We cannot disguise from ourselves or our readers the melancholy truth that the American people stand hesitating at the brink of a civil war. Hostilities have already begun at a single point, and, as if the State of South Carolina was destined to preserve the mournful celebrity she has already won in the earlier scenes of the drama enacting before our eyes, it has been also ordered that the first collision should take place upon her soil. Happily that first conflict, by one of those remarkable appointments which, in our case, seems to be hardly less than a miraculous interposition ordained to protect us from the crime and shame of fratricide, has not resulted in the effusion of blood. It is, as we had occasion to intimate yesterday, as if the hand of Providence were visibly outstretched to stay the progress of the plague which we are plucking down upon our heads in the blindness and folly of a national infatuation which is without precedent in the annals of history. And it is with the impending consequences of this fraternal strife clearly before our gaze, and while as yet the path that leads to ruin has not been entered beyond all hope of retrieval, that we are called to look with calmness upon the attitude in which the country has been placed by the drift of events during the last few days.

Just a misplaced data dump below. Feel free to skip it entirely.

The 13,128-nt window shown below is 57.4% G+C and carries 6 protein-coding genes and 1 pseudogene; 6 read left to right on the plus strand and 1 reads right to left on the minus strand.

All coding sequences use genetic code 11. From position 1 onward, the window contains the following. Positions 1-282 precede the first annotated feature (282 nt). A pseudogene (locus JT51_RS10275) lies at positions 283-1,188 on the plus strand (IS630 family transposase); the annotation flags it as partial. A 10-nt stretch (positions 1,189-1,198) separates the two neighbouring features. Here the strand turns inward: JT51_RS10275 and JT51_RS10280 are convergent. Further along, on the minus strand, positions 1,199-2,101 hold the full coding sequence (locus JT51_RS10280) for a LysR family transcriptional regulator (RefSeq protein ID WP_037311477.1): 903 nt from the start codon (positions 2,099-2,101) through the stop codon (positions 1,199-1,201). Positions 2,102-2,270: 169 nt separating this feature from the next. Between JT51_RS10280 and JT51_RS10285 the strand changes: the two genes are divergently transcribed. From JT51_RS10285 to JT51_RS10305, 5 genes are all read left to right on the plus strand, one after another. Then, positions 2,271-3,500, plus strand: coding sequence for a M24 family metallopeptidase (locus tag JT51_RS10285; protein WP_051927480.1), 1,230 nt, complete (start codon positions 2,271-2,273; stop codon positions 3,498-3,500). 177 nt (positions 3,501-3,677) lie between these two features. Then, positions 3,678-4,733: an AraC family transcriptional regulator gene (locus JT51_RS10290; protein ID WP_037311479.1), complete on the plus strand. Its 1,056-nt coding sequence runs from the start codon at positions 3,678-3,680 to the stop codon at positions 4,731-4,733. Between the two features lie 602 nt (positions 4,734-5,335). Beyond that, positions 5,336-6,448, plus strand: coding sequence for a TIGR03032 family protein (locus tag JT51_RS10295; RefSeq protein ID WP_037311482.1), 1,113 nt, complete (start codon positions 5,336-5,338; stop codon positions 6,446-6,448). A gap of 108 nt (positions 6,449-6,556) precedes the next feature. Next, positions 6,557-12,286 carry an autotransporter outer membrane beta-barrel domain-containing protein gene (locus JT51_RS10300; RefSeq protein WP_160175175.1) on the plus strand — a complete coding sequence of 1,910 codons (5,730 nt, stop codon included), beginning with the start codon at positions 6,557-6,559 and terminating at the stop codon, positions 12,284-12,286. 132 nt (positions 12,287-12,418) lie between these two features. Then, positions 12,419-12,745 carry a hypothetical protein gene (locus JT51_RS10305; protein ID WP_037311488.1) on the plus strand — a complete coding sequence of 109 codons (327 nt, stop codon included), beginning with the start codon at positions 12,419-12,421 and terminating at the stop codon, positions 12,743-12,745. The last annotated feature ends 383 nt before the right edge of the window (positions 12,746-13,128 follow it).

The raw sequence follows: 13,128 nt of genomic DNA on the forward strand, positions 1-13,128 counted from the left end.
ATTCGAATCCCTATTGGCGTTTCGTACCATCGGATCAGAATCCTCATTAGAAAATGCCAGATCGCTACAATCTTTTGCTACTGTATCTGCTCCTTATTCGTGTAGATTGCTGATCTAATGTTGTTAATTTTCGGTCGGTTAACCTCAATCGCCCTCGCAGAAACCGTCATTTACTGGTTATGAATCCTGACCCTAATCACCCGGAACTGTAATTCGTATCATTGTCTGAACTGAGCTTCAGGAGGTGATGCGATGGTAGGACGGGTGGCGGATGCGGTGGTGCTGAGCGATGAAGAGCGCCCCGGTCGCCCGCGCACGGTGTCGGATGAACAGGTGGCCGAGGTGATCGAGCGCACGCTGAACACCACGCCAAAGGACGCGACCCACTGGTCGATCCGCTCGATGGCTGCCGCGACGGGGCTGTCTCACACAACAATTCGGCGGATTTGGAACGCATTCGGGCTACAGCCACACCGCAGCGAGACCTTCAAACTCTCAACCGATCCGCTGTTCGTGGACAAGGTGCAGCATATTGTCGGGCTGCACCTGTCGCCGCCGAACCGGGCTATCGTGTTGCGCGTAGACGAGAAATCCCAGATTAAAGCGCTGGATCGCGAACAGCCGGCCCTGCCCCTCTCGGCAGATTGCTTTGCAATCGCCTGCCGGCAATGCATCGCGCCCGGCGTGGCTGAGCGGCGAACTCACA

If aught were needed to aggravate the sense of shame and dismay with which the patriotic are compelled to regard our political situation, we might find it in the causelessness of the wide-spread ruin brought upon our civil, social, and financial interests by the rash and reckless act of a single State. Arrogating to herself a peculiar sensibility in the matter of “Southern wrongs,” while having perhaps less reason to complain of such “wrongs” than any other State of the Union, and assuming the preeminent championship of “Southern rights,” without any thing in her past history or present condition to justify the pretension to such a self-imputed superiority over her sister Slaveholding States, South Carolina, with a strange perversity which has been the sedulously cultured growth of years, and with an obliquity of vision which has blinked at nothing that could foster civil disaffection and feud, dexterously seized on the constitutional election of an unacceptable President to precipitate the dread issue for which her leaders had been gradually educating the public mind throughout the long period of at least thirty years. Such was the open confession made by distinguished members of the “Sovereign Convention” which, on the 20th of December last, proceeded to pass the first in those series of “ordinances” by which the integrity of the Federal Union has been destroyed. Hinc prima mali labes. The work of disintegration so long meditated and cherished has at last been consummated, and the result is before us in the marshalling of forces for an ignoble war; ignoble, because inspired in its origin by no generous ideas, and impelled by no civil necessity save that which is the outgrowth of human passions.